ISTANBUL — On Friday, the Constitutional Court partly annulled the new Supreme Council of Judges and Prosecutor (HSYK) law that Parliament passed in January giving the Justice Ministry greater control over the appointment of prosecutors and judges.
The Constitutional Court found unconstitutional the law enabling the justice minister to appoint the HSYK's head of Inspection and Control Board. The bill, approved by President Abdullah Gül in February, transferred some of the powers of the HSYK to its chairman, the justice minister. The court repealed the justice minister's power to appoint HSYK members to departments within the body of the HSYK.
Meanwhile, the Constitutional Court rejected the Republican People's Party (CHP) demand for the cancellation of the justice minister's power over the Turkish Justice Academy. The law allows the government to have more control in the training of judges by transferring their training from the judicial board to the Turkish Justice Academy.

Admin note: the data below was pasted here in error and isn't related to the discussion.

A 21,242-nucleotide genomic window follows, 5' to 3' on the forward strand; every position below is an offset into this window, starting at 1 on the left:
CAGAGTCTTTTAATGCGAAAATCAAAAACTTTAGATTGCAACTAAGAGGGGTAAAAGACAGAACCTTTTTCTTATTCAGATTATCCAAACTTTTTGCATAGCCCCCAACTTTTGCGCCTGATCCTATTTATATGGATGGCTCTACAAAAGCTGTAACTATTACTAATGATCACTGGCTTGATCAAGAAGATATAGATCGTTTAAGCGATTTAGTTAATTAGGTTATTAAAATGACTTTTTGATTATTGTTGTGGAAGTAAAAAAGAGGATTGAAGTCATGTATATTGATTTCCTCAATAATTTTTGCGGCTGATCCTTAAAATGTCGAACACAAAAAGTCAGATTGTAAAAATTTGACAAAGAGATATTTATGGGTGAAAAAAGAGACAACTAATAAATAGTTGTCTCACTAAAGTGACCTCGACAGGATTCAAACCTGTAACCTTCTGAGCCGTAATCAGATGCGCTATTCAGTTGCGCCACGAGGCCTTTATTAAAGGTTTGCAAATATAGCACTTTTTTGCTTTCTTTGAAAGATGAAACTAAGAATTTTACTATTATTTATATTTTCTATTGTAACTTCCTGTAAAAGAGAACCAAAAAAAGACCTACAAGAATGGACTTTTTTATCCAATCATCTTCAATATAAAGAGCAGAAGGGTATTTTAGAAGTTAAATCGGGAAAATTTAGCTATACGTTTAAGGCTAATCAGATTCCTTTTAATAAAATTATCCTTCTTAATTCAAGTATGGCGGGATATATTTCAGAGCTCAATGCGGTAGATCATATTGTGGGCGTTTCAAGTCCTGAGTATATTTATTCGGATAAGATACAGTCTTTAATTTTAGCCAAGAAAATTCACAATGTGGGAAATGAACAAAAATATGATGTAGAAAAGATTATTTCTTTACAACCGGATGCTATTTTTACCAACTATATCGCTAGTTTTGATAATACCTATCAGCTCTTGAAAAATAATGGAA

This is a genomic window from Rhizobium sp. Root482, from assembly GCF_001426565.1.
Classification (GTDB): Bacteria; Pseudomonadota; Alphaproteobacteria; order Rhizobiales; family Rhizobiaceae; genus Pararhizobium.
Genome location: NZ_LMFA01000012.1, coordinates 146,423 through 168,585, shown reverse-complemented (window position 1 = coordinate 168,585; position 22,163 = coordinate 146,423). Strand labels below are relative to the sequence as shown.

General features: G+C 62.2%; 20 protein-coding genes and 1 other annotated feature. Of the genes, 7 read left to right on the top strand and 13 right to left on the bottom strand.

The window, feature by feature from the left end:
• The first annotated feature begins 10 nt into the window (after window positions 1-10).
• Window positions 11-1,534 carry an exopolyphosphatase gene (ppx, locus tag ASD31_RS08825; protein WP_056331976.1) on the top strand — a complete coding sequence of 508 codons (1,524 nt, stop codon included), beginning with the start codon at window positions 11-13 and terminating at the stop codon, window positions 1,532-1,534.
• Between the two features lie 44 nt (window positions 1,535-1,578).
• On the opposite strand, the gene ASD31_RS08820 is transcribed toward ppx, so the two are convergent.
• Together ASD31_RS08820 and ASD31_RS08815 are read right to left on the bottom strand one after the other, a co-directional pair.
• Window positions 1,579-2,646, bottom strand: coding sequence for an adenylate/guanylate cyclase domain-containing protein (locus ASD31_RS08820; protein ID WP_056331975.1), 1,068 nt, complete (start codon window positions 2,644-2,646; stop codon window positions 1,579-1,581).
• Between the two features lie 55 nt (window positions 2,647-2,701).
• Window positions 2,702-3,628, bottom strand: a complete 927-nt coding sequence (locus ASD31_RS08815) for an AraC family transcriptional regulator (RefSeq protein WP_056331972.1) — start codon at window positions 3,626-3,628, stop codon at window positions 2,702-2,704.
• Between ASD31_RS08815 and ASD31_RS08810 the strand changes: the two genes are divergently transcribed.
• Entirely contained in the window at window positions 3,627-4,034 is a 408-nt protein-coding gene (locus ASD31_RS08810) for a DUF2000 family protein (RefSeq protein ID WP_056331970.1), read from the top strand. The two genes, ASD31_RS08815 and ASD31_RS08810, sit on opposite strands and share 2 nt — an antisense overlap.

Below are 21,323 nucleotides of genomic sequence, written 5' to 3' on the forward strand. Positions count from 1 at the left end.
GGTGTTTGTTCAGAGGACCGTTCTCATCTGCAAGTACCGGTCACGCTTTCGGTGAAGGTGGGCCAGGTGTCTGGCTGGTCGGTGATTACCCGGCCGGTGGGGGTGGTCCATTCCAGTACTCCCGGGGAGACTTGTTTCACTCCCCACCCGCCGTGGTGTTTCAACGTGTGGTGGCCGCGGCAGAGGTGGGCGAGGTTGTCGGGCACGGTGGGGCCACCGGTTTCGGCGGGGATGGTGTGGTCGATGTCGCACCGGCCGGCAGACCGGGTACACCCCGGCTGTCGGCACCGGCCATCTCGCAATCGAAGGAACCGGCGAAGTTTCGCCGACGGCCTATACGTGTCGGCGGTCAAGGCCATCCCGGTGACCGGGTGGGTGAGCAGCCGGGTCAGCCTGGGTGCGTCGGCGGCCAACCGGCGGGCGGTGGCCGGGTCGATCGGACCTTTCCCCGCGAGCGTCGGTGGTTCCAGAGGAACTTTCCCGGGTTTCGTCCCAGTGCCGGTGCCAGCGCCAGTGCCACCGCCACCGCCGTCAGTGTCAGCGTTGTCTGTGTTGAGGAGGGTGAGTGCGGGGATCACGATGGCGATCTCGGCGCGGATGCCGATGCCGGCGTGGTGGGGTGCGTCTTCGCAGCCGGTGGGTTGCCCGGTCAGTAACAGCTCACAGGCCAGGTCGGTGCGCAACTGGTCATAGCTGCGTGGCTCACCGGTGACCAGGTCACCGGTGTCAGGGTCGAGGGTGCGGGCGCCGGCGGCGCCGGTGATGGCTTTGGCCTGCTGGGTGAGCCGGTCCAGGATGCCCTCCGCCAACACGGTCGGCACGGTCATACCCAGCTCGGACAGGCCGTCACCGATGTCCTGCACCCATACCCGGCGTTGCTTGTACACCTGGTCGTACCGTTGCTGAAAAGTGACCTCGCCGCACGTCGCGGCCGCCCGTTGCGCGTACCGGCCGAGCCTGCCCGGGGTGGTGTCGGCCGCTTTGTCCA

Commenting after the court's decision, Justice Minister Bekir Bozdağ said, "The HSYK amendment is compatible with the Constitution. We will abide by the court's decision, but rejection does no change my opinion of the amendment." Pointing out that the HSYK amendment is not on the agenda of the Constitutional Court, Bozdağ said, "The HSYK amendment has not been on the current agenda of the court, but it is obvious that certain things happened to bring the amendments onto the court's agenda."
When asked if the officials reassigned after the HSYK amendment can be reinstated, Bozdağ said, "The judgment cannot be revoked; that's why reassignment to their former posts is not possible."
The HSYK is the top body in charge of assignments of judges and prosecutors. The HSYK also acts as a high court in investigations concerning all judicial staff.